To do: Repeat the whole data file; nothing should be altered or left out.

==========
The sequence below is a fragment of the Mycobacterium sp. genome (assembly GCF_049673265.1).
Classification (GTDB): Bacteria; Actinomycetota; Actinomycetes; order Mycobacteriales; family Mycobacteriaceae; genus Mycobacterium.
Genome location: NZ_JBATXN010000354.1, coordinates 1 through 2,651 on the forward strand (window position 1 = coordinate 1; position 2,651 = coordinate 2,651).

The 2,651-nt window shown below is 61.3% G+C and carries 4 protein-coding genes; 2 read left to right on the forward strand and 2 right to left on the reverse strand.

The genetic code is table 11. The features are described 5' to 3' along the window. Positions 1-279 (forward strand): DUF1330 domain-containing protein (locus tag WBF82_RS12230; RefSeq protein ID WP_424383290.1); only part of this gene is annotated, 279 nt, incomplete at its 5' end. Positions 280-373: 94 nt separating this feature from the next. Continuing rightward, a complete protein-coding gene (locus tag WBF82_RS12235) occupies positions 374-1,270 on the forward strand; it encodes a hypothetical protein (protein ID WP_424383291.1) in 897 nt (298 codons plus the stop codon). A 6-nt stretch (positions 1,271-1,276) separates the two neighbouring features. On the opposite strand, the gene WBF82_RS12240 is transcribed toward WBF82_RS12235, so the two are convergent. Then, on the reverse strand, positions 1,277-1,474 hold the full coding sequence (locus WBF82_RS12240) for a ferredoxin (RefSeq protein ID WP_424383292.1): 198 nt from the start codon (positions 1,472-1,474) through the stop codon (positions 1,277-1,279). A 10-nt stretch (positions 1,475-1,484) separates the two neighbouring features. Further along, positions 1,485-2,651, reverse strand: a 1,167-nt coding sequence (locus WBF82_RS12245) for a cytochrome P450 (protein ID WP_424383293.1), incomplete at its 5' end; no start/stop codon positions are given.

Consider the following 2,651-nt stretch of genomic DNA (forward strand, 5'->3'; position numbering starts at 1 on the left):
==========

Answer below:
The sequence below is a fragment of the Mycobacterium sp. genome (assembly GCF_049673265.1).
Classification (GTDB): Bacteria; Actinomycetota; Actinomycetes; order Mycobacteriales; family Mycobacteriaceae; genus Mycobacterium.
Genome location: NZ_JBATXN010000354.1, coordinates 1 through 2,651 on the forward strand (window position 1 = coordinate 1; position 2,651 = coordinate 2,651).

The 2,651-nt window shown below is 61.3% G+C and carries 4 protein-coding genes; 2 read left to right on the forward strand and 2 right to left on the reverse strand.

The genetic code is table 11. The features are described 5' to 3' along the window. Positions 1-279 (forward strand): DUF1330 domain-containing protein (locus tag WBF82_RS12230; RefSeq protein ID WP_424383290.1); only part of this gene is annotated, 279 nt, incomplete at its 5' end. Positions 280-373: 94 nt separating this feature from the next. Continuing rightward, a complete protein-coding gene (locus tag WBF82_RS12235) occupies positions 374-1,270 on the forward strand; it encodes a hypothetical protein (protein ID WP_424383291.1) in 897 nt (298 codons plus the stop codon). A 6-nt stretch (positions 1,271-1,276) separates the two neighbouring features. On the opposite strand, the gene WBF82_RS12240 is transcribed toward WBF82_RS12235, so the two are convergent. Then, on the reverse strand, positions 1,277-1,474 hold the full coding sequence (locus WBF82_RS12240) for a ferredoxin (RefSeq protein ID WP_424383292.1): 198 nt from the start codon (positions 1,472-1,474) through the stop codon (positions 1,277-1,279). A 10-nt stretch (positions 1,475-1,484) separates the two neighbouring features. Further along, positions 1,485-2,651, reverse strand: a 1,167-nt coding sequence (locus WBF82_RS12245) for a cytochrome P450 (protein ID WP_424383293.1), incomplete at its 5' end; no start/stop codon positions are given.

Consider the following 2,651-nt stretch of genomic DNA (forward strand, 5'->3'; position numbering starts at 1 on the left):